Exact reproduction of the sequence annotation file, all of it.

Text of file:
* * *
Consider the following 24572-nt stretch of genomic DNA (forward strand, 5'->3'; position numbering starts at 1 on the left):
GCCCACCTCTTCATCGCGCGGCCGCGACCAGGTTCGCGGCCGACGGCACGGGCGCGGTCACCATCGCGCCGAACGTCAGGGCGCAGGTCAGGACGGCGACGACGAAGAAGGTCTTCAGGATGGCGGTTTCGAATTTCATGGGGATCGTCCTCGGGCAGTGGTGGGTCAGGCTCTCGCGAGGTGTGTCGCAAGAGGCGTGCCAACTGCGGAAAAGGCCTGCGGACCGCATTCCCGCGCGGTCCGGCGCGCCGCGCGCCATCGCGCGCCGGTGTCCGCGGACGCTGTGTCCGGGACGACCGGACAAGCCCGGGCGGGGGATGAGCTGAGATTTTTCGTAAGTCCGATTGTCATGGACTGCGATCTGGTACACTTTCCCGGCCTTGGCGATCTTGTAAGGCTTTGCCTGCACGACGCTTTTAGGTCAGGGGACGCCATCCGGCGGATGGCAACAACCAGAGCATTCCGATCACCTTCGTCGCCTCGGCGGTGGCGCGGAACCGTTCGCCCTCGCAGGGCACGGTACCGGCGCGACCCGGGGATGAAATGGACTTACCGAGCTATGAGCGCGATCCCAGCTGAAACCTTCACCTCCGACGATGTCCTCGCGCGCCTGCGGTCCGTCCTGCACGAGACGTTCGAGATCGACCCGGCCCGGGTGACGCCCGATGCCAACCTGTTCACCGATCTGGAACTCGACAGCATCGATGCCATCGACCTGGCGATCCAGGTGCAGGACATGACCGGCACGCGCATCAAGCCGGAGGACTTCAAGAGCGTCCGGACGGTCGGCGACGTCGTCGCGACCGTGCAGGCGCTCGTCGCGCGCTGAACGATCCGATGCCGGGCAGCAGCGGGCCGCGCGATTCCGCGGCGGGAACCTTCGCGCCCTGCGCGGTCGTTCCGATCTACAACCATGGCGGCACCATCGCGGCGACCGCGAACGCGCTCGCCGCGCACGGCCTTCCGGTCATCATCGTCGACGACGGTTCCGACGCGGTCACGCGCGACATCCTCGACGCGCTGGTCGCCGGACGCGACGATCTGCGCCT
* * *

Consider the following 24572-nt stretch of genomic DNA (forward strand, 5'->3'; position numbering starts at 1 on the left):
GCCCACCTCTTCATCGCGCGGCCGCGACCAGGTTCGCGGCCGACGGCACGGGCGCGGTCACCATCGCGCCGAACGTCAGGGCGCAGGTCAGGACGGCGACGACGAAGAAGGTCTTCAGGATGGCGGTTTCGAATTTCATGGGGATCGTCCTCGGGCAGTGGTGGGTCAGGCTCTCGCGAGGTGTGTCGCAAGAGGCGTGCCAACTGCGGAAAAGGCCTGCGGACCGCATTCCCGCGCGGTCCGGCGCGCCGCGCGCCATCGCGCGCCGGTGTCCGCGGACGCTGTGTCCGGGACGACCGGACAAGCCCGGGCGGGGGATGAGCTGAGATTTTTCGTAAGTCCGATTGTCATGGACTGCGATCTGGTACACTTTCCCGGCCTTGGCGATCTTGTAAGGCTTTGCCTGCACGACGCTTTTAGGTCAGGGGACGCCATCCGGCGGATGGCAACAACCAGAGCATTCCGATCACCTTCGTCGCCTCGGCGGTGGCGCGGAACCGTTCGCCCTCGCAGGGCACGGTACCGGCGCGACCCGGGGATGAAATGGACTTACCGAGCTATGAGCGCGATCCCAGCTGAAACCTTCACCTCCGACGATGTCCTCGCGCGCCTGCGGTCCGTCCTGCACGAGACGTTCGAGATCGACCCGGCCCGGGTGACGCCCGATGCCAACCTGTTCACCGATCTGGAACTCGACAGCATCGATGCCATCGACCTGGCGATCCAGGTGCAGGACATGACCGGCACGCGCATCAAGCCGGAGGACTTCAAGAGCGTCCGGACGGTCGGCGACGTCGTCGCGACCGTGCAGGCGCTCGTCGCGCGCTGAACGATCCGATGCCGGGCAGCAGCGGGCCGCGCGATTCCGCGGCGGGAACCTTCGCGCCCTGCGCGGTCGTTCCGATCTACAACCATGGCGGCACCATCGCGGCGACCGCGAACGCGCTCGCCGCGCACGGCCTTCCGGTCATCATCGTCGACGACGGTTCCGACGCGGTCACGCGCGACATCCTCGACGCGCTGGTCGCCGGACGCGACGATCTGCGCCT